|In the groove: Three analogue recordings were released last week in HCM City, making waves in a music industry dominated by digital CDs and DVDs.
HCM CITY (VNS)— Three albums using vinyl records (analogue recordings) were released last week in HCM City, making waves in a music industry dominated by digital CDs and DVDs.
The special albums were produced by Tre (Youth) Film Studios, a prestigious music producer, in co-operation with the entertainment agency Giao Huong Xanh (Green Symphony).
The albums Vinh Quang Viet Nam (Glorious Viet Nam) and Ha Noi Mua Vang Nhung Con Mua (Ha Noi in the Season without Rain) feature pop music composed by Tran Manh Hung and Phu Quang.
The work Mua Thu Khong Tro Lai (The Fall Will Not Return) is a collection of romantic songs written by veteran musicians.
Vinh Quang Viet Nam features soprano Hong Vy of the Ha Noi Music Conservatory, with the support of the symphony orchestra.
Ha Noi Mua Vang Nhung Con Mua highlights songs in praise of Ha Noi recorded by singers like My Linh and Hong Nhung.
Mua Thu Khong Tro Lai will please older fans. It was first recorded in 1997 by People's Artist Le Dung, who died after falling ill in 2001. She was one of the country's most talented operatic singers.
"We decided to use analogue technology to make our new productions original and have perfect sound," said Nguyen Thanh Thuy, director of the producer Giao Huong Xanh, who has had more than 20 years in recording.
According to Thuy, a vinyl record has a groove carved into it that mirrors the original sound's waveform. This means that no information is lost. The output of a record player is analogue and can be fed directly to your amplifier with no conversion.
"You cannot feel Dung's voice deeply with a digital CD. The waveforms from a vinyl recording can be much more accurate, and that can be heard in the richness of the sound," painter Nguyen Phuong Dong, who owns Mua Thu Khong Tro Lai, said.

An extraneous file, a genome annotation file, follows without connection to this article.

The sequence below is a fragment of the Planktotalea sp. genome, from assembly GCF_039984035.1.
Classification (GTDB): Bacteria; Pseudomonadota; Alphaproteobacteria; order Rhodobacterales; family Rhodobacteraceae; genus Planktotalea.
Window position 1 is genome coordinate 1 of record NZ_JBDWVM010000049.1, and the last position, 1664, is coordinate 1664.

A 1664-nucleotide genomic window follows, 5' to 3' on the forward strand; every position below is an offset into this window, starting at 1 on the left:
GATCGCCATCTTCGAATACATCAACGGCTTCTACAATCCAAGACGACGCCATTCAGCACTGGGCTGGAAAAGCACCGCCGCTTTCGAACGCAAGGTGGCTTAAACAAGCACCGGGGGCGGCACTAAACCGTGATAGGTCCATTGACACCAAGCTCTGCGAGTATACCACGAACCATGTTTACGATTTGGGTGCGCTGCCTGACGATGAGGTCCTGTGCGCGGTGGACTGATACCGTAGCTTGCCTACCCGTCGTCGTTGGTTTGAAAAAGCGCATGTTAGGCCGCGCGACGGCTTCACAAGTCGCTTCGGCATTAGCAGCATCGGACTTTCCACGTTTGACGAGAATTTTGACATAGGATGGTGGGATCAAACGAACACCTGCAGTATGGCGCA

In the 1960s when vinyl was the only source of high quality recorded music, fans like Dong found it hard to produce because of its high cost. That remains so today.
Mua Thu Khong Tro Lai sells for more than VND1 million (nearly US$50), 10 times higher than a digital CD or DVD.
Analogue turntables are offered by professional suppliers and cost up to VND100 million ($10,000) depending on quality.
In June, more than 900 copies of the analogue album Nguyen Anh 9 – Lang Le Tieng Duong Cam (Nguyen Anh 9 – Silent Piano Sounds) were sold out in the first month of its release in HCM City.
The album's producers, Music Faces and Gia Dinh Audio, produced only 1,000 copies.
Thuy and her staff are confident about their business. More than 500 copies of the three albums, including Mua Thu Khong Tro Lai, have been produced.
They have also invested in four new albums that will be released later this year.
"We will make a profit," she predicted. — VNS